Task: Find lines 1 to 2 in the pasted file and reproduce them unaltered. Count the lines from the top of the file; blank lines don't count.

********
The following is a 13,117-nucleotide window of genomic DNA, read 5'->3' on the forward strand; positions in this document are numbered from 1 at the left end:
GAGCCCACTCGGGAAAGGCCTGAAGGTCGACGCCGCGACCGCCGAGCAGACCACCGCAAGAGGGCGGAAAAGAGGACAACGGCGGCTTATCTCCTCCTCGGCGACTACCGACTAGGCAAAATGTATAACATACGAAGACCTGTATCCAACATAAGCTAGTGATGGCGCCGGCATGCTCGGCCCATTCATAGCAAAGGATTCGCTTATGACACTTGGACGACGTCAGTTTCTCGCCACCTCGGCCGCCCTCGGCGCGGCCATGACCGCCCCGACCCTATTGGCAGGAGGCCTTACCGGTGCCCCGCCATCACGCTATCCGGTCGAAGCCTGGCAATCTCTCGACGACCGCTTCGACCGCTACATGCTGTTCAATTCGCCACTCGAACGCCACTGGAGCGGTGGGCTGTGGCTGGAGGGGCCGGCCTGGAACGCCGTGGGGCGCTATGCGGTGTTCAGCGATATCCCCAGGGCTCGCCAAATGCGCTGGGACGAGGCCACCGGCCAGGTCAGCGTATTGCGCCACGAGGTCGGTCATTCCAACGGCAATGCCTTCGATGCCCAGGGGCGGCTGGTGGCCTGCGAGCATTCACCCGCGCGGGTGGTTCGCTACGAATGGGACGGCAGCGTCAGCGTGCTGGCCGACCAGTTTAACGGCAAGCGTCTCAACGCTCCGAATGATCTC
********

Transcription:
The following is a 13,117-nucleotide window of genomic DNA, read 5'->3' on the forward strand; positions in this document are numbered from 1 at the left end:
GAGCCCACTCGGGAAAGGCCTGAAGGTCGACGCCGCGACCGCCGAGCAGACCACCGCAAGAGGGCGGAAAAGAGGACAACGGCGGCTTATCTCCTCCTCGGCGACTACCGACTAGGCAAAATGTATAACATACGAAGACCTGTATCCAACATAAGCTAGTGATGGCGCCGGCATGCTCGGCCCATTCATAGCAAAGGATTCGCTTATGACACTTGGACGACGTCAGTTTCTCGCCACCTCGGCCGCCCTCGGCGCGGCCATGACCGCCCCGACCCTATTGGCAGGAGGCCTTACCGGTGCCCCGCCATCACGCTATCCGGTCGAAGCCTGGCAATCTCTCGACGACCGCTTCGACCGCTACATGCTGTTCAATTCGCCACTCGAACGCCACTGGAGCGGTGGGCTGTGGCTGGAGGGGCCGGCCTGGAACGCCGTGGGGCGCTATGCGGTGTTCAGCGATATCCCCAGGGCTCGCCAAATGCGCTGGGACGAGGCCACCGGCCAGGTCAGCGTATTGCGCCACGAGGTCGGTCATTCCAACGGCAATGCCTTCGATGCCCAGGGGCGGCTGGTGGCCTGCGAGCATTCACCCGCGCGGGTGGTTCGCTACGAATGGGACGGCAGCGTCAGCGTGCTGGCCGACCAGTTTAACGGCAAGCGTCTCAACGCTCCGAATGATCTC